Does time exist?

Discussion in 'Alternative Theories' started by Sibilia, Sep 28, 2015.

  1. Michael 345 Valued Senior Member

    While predictions of the future can be made it is open to question how precise are the predictions?

    If the temperature is predicted to be 34°C and when the reading is taken it is 33.99°C would that count as accurate or accurate enough to count as a prediction?

    I would also contend for any prediction someone must be present to observe if the prediction actually occurs

    So any prediction never happens for those who die before the predicted event happens

    For those who happen to be present at the prediction must then decide on how accurate was the prediction

    On the TV show QI it was just stated Nostradamus only ever made one accurate prediction when he said his last words

    Tomorrow, I shall no longer be here

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  3. Write4U Valued Senior Member

    I agree with all the above except the term "actuates", which is a verb.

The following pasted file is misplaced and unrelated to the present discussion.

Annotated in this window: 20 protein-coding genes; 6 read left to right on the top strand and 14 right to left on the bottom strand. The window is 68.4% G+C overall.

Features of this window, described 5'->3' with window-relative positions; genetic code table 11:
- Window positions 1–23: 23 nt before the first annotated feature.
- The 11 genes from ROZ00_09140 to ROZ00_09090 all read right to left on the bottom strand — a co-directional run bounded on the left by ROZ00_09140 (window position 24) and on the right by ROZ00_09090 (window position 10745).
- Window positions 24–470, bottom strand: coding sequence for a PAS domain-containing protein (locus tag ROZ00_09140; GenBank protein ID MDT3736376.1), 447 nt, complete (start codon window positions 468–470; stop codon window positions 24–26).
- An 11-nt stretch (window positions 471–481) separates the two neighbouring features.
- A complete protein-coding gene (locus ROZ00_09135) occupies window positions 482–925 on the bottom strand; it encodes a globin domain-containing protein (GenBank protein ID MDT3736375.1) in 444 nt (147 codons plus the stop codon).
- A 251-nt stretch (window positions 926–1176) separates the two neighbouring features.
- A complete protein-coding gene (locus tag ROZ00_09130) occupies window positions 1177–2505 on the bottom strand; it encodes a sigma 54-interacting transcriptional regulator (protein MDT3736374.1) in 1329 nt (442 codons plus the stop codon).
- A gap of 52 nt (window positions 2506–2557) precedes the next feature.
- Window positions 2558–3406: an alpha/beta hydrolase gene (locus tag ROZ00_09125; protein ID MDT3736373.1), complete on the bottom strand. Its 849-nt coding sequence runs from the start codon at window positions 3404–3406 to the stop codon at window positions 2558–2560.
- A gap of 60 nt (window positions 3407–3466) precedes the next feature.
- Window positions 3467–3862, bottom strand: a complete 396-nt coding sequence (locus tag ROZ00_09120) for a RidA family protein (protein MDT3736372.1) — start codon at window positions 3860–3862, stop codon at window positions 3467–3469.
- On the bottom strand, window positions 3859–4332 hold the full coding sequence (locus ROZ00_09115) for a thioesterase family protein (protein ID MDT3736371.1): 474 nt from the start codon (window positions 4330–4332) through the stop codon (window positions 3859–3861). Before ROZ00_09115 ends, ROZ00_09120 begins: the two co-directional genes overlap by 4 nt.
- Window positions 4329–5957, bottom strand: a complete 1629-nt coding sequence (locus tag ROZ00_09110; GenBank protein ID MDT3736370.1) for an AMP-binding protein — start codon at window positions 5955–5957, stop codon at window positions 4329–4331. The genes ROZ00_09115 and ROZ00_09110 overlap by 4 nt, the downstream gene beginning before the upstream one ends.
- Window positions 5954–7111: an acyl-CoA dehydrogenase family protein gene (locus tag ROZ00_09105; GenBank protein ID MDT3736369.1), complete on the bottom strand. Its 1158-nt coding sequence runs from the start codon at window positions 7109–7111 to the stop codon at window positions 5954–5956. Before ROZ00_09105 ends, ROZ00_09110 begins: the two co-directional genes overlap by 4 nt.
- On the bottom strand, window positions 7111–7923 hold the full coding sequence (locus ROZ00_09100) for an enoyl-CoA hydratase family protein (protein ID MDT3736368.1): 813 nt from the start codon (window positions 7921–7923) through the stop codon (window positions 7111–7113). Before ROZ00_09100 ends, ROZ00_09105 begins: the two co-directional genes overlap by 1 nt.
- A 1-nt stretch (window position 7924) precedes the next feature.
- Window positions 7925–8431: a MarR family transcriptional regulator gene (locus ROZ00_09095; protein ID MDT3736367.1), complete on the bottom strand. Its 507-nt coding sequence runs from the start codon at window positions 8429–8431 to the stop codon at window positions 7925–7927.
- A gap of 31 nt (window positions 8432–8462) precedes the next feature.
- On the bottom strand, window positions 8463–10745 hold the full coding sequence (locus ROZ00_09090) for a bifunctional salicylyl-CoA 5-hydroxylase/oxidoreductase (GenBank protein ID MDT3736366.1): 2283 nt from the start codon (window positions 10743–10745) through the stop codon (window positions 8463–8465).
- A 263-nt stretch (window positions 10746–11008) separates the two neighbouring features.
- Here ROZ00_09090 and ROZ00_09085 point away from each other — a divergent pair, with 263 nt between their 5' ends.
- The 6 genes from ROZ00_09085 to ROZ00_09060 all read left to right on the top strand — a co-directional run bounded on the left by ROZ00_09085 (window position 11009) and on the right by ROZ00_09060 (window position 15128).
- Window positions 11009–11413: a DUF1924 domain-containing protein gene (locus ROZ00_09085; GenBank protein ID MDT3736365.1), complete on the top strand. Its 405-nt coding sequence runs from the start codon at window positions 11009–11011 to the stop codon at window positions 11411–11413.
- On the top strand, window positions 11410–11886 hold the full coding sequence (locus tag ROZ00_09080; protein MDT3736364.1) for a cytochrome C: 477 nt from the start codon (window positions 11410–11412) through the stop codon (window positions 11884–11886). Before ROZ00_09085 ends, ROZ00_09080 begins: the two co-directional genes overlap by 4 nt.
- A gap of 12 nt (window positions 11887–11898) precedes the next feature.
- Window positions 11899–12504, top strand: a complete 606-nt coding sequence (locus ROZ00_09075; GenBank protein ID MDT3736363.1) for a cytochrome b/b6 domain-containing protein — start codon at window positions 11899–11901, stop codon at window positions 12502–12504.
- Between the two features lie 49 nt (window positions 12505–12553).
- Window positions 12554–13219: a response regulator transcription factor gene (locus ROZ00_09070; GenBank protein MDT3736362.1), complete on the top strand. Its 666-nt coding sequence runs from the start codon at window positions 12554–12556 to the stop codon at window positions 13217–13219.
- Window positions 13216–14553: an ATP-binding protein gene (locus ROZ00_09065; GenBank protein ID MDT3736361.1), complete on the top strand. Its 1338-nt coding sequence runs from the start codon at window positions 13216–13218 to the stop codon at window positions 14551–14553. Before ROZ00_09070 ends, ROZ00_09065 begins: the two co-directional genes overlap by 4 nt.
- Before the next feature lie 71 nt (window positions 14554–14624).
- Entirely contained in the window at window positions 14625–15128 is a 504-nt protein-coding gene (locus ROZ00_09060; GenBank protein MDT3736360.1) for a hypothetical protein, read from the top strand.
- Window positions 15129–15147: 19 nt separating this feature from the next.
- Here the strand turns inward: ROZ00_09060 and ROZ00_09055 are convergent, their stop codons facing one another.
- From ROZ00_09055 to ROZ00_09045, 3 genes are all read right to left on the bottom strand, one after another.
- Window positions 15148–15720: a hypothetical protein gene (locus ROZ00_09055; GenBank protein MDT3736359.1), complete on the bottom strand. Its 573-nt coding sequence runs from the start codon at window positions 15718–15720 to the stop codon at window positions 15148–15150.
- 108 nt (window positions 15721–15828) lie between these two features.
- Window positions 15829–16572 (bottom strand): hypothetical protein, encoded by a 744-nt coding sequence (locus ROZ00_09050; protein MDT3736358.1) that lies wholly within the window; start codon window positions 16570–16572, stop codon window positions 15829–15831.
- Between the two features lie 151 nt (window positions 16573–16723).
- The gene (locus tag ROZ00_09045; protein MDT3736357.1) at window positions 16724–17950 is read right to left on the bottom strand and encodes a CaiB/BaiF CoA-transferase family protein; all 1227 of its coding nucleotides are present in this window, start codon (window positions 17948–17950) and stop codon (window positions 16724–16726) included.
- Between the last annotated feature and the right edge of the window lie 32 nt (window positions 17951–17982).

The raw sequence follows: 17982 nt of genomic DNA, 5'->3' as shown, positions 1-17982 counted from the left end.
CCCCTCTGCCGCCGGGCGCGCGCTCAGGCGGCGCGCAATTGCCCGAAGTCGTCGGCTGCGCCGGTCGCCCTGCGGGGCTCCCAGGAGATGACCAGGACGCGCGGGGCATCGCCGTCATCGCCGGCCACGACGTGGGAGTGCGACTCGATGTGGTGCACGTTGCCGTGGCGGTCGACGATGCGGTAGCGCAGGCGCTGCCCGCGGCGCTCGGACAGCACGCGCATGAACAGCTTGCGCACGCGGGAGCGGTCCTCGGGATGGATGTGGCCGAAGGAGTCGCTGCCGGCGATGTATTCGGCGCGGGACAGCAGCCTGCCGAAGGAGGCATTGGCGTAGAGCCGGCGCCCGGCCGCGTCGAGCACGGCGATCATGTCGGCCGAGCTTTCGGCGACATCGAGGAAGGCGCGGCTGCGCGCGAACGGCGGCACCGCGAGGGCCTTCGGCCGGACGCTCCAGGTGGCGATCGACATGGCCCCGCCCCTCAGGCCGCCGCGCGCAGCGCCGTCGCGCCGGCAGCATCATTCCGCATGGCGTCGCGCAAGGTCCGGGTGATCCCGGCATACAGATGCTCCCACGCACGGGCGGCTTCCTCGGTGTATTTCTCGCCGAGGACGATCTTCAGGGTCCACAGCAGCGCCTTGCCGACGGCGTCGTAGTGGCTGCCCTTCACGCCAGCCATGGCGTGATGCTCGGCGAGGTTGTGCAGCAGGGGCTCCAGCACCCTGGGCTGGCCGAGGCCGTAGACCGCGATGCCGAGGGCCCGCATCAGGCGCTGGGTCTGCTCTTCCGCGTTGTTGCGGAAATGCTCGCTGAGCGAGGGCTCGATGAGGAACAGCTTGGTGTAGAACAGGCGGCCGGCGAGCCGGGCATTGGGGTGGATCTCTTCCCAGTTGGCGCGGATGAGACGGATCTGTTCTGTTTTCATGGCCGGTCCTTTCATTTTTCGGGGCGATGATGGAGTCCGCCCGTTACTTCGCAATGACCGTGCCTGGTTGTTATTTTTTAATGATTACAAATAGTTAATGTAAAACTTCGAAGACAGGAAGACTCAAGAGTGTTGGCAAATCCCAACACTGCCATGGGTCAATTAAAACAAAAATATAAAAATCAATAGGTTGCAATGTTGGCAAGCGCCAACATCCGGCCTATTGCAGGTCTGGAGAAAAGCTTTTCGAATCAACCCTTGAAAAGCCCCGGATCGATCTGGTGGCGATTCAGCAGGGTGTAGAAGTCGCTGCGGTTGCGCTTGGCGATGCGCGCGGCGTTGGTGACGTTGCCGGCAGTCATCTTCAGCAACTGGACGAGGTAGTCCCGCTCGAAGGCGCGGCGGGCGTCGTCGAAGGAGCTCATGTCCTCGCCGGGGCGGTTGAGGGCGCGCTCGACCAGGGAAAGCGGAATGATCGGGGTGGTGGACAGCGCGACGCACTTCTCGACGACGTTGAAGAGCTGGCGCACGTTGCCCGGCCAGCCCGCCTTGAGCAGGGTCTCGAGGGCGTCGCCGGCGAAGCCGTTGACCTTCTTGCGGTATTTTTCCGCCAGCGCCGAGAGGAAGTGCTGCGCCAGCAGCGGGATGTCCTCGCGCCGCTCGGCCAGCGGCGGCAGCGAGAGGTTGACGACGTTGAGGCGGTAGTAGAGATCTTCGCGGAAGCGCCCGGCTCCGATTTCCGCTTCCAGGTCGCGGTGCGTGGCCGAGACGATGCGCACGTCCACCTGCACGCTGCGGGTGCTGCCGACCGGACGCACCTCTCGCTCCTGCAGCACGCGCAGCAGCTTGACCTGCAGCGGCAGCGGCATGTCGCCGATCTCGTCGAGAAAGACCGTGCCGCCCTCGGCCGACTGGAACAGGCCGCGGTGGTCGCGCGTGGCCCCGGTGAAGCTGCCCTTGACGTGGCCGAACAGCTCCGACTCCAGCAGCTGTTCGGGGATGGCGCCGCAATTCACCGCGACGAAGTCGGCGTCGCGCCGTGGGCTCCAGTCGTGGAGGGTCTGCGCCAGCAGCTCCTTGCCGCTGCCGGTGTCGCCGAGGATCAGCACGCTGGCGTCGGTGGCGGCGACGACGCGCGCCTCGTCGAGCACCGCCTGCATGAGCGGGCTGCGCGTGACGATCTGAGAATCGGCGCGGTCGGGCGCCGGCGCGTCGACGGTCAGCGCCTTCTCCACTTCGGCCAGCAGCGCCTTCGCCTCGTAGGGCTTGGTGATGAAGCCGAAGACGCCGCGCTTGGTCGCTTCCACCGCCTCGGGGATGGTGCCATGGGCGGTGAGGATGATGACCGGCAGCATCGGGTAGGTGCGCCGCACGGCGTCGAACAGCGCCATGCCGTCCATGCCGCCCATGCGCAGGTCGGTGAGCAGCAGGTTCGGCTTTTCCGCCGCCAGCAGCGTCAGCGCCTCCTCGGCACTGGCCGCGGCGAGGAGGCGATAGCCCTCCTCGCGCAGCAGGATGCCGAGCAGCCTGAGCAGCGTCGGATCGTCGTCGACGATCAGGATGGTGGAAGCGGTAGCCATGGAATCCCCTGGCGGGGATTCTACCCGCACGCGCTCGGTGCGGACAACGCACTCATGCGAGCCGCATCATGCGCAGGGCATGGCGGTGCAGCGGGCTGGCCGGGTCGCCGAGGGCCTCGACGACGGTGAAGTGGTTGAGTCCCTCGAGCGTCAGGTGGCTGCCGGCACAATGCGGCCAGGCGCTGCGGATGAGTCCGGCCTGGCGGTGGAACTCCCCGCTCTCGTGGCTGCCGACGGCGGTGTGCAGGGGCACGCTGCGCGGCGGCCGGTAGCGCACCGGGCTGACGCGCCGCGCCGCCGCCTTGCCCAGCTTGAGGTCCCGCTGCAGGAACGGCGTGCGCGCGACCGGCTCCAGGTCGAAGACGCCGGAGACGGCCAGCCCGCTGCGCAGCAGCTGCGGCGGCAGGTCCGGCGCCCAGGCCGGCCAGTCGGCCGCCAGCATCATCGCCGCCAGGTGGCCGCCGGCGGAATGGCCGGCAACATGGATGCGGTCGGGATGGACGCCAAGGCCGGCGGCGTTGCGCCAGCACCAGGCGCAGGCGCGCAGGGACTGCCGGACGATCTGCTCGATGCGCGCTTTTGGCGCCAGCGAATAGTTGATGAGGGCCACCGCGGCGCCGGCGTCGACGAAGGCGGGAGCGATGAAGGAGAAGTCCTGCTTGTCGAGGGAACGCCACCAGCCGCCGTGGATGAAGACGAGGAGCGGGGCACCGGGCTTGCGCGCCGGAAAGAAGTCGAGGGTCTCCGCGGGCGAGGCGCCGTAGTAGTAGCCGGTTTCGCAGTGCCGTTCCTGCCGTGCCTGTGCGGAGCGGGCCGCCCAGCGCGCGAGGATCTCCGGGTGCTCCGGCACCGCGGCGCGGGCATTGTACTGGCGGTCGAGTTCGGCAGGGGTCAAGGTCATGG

IMO time is not a causal agent. All change is physically
    actuated and is the causal agent of time (of duration).

    All predictions of future events are based on knowledge of physical change or behavior, but as we never can know all the physical variables, any prediction of the future is speculative. At best an "educated guess" of causal potentials to be expressed in physical reality.
    Last edited: Mar 13, 2017
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  5. Sibilia Registered Senior Member

    What do have in common changes and phenomena?

    1- They are sequential
    2- They occur in only one direction (from the past to the future)
    3- They are irreversible

    These are the characteristics that time transfers by ACTING on things.
    Last edited: Mar 15, 2017
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  7. hansda Valued Senior Member

    If predictions are not precise, it will imply there is a scope/opportunity to develop new Laws.
  8. DaveC426913 Valued Senior Member

    No sure what you mean by one direction and irreversible.

    Well, that turns out not to be true.

    Virtually all interactions in physics are time-reversible.
  9. exchemist Valued Senior Member

    Hmm, the 2nd Law of TD would not agree, surely?

    I seem to recall that any "spontaneous" thermodynamic change involves an increase in entropy and is not reversible.

    But that is the difference between an idealised individual physical interaction and the evolution of a thermodynamic ensemble.

    I assume what he or she is getting at is the idea of entropy increase as the "arrow of time" and all that.
    Write4U likes this.

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